Tradukas GbR is an association of professional translators specializing in the fine arts, architecture, photography, history and the social sciences. We all have a background in the humanities and many years of experience as translators. Most of our work is done in either English or German, although we also collaborate closely with experienced providers of other languages, especially French, Italian, Russian, and Polish.
Tradukas GbR was founded in 1992 and since then has built up a client base that reflects the partners’ own areas of expertise. We currently provide translation and editing services for German and Swiss publishers specialized in architecture and the fine arts, major museums in Vienna, Zurich, Berlin, and Munich, a leading German art magazine, and various private foundations and academic institutions. (See References)
Tradukas GbR is a close-knit team of translators who have been working together for many years. We can also draw on a large pool of experienced freelancers, meaning that if time is of the essence, we can quickly set up a team and by spreading the load ensure that the client’s looming deadline is met. At the same time, meticulous line-by-line editing, which is a key requirement of the European translation quality standard EN 15038, ensures that all our translations meet the same high standard of quality and are consistent in terminology, orthography, and style.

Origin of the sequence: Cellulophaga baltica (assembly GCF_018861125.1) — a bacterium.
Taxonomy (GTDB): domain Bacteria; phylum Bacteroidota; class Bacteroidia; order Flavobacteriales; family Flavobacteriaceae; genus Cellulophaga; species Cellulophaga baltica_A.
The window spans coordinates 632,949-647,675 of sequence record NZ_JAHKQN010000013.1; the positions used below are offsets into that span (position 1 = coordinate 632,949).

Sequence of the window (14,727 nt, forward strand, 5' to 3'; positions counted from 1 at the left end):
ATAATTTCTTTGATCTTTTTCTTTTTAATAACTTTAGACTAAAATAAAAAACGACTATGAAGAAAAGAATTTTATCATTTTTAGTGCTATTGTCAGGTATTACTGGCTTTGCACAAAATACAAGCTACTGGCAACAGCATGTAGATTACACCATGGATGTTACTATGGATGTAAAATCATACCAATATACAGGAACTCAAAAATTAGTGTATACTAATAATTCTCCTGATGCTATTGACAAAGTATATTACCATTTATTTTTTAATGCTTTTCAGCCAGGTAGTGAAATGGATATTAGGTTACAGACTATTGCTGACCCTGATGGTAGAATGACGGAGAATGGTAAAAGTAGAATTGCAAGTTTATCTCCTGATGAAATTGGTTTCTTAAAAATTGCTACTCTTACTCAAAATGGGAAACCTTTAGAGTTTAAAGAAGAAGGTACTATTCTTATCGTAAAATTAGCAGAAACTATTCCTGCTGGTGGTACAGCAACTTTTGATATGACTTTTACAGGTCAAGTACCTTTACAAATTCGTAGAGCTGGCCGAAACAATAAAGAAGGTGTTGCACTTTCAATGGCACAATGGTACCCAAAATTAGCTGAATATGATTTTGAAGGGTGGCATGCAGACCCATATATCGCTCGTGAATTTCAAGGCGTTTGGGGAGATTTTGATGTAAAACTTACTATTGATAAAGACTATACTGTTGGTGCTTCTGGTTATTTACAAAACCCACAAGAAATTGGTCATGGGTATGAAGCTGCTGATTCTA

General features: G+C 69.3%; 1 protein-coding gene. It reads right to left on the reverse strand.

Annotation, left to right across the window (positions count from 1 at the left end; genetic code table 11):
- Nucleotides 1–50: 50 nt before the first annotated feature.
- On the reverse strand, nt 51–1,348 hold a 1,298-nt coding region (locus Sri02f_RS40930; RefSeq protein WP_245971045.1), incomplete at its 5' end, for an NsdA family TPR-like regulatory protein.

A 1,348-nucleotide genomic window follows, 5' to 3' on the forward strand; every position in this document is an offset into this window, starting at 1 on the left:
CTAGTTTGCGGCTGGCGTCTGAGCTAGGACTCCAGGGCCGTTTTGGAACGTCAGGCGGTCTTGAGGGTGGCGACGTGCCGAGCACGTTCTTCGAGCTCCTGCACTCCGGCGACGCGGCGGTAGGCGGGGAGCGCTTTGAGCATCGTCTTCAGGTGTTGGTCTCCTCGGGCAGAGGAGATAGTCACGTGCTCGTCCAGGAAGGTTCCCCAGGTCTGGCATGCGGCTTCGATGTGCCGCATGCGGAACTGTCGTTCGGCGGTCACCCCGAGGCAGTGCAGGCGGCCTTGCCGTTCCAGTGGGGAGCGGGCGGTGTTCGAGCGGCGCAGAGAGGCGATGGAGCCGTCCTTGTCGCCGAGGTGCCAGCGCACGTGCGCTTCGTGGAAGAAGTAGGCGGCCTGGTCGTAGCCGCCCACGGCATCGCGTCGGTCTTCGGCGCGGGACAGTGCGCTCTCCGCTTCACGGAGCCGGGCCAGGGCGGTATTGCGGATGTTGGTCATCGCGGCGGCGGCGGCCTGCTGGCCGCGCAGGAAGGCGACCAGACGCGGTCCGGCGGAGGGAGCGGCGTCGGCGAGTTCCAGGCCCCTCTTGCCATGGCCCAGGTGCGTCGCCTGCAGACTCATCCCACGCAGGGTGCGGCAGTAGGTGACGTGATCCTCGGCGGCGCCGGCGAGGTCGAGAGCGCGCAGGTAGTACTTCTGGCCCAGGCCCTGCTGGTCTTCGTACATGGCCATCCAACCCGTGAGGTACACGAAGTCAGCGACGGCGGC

A Complete Package
Working with a single provider is a lot easier than having to coordinate several different freelancers. And with only one invoice to pay at the end of the project, it simplifies budgeting, too.
Exhibitions, for example, are complex undertakings and generate a wide variety of texts from correspondence and contracts with lenders to easy-to-read wall texts, audio guides, and scholarly essays for the catalogue. Such stylistic diversity calls for a similarly diverse skills pool. We know where our translators’ strengths lie and allocate the texts accordingly. The advantages of working in tandem on the same project are obvious: the translators have already done the research and so have the material at their fingertips; the same copyeditor edits all the texts, eliminating the risk of discrepancies in terminology, orthography, and style; and the contact person for both publisher and museum is the same.
Other projects entail far more than just translation. A major museum in Vienna recently approached us about an exhibition catalogue for which some of the essays were in German, others already in English. The first task was therefore to have all the texts properly edited by experienced native speakers to smooth out the style. The edited texts were then translated into either German or English, and the translations revised by the editor responsible for each language. The final versions were sent back to the authors for approval and the typeset catalogue proofread to eliminate typos and incorrect word breaks so that the error-free galleys could go to print on time.